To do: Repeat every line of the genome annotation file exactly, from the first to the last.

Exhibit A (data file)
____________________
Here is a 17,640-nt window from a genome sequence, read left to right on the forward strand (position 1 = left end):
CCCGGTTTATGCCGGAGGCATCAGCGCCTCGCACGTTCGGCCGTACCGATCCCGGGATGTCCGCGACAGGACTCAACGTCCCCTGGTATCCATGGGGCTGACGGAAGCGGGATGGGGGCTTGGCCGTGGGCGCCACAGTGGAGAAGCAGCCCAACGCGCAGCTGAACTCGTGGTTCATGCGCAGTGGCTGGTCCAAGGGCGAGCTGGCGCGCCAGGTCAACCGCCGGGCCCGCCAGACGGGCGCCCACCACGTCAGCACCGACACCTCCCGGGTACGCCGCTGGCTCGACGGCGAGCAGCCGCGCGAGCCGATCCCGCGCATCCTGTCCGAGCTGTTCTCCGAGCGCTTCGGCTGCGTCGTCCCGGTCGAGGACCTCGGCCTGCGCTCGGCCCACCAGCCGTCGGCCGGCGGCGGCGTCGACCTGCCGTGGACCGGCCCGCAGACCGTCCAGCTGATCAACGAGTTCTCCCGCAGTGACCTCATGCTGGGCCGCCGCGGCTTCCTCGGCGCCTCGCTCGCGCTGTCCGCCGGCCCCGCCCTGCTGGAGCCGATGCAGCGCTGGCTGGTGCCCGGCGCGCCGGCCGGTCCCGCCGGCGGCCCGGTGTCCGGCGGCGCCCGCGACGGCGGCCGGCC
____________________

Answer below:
Here is a 17,640-nt window from a genome sequence, read left to right on the forward strand (position 1 = left end):
CCCGGTTTATGCCGGAGGCATCAGCGCCTCGCACGTTCGGCCGTACCGATCCCGGGATGTCCGCGACAGGACTCAACGTCCCCTGGTATCCATGGGGCTGACGGAAGCGGGATGGGGGCTTGGCCGTGGGCGCCACAGTGGAGAAGCAGCCCAACGCGCAGCTGAACTCGTGGTTCATGCGCAGTGGCTGGTCCAAGGGCGAGCTGGCGCGCCAGGTCAACCGCCGGGCCCGCCAGACGGGCGCCCACCACGTCAGCACCGACACCTCCCGGGTACGCCGCTGGCTCGACGGCGAGCAGCCGCGCGAGCCGATCCCGCGCATCCTGTCCGAGCTGTTCTCCGAGCGCTTCGGCTGCGTCGTCCCGGTCGAGGACCTCGGCCTGCGCTCGGCCCACCAGCCGTCGGCCGGCGGCGGCGTCGACCTGCCGTGGACCGGCCCGCAGACCGTCCAGCTGATCAACGAGTTCTCCCGCAGTGACCTCATGCTGGGCCGCCGCGGCTTCCTCGGCGCCTCGCTCGCGCTGTCCGCCGGCCCCGCCCTGCTGGAGCCGATGCAGCGCTGGCTGGTGCCCGGCGCGCCGGCCGGTCCCGCCGGCGGCCCGGTGTCCGGCGGCGCCCGCGACGGCGGCCGGCC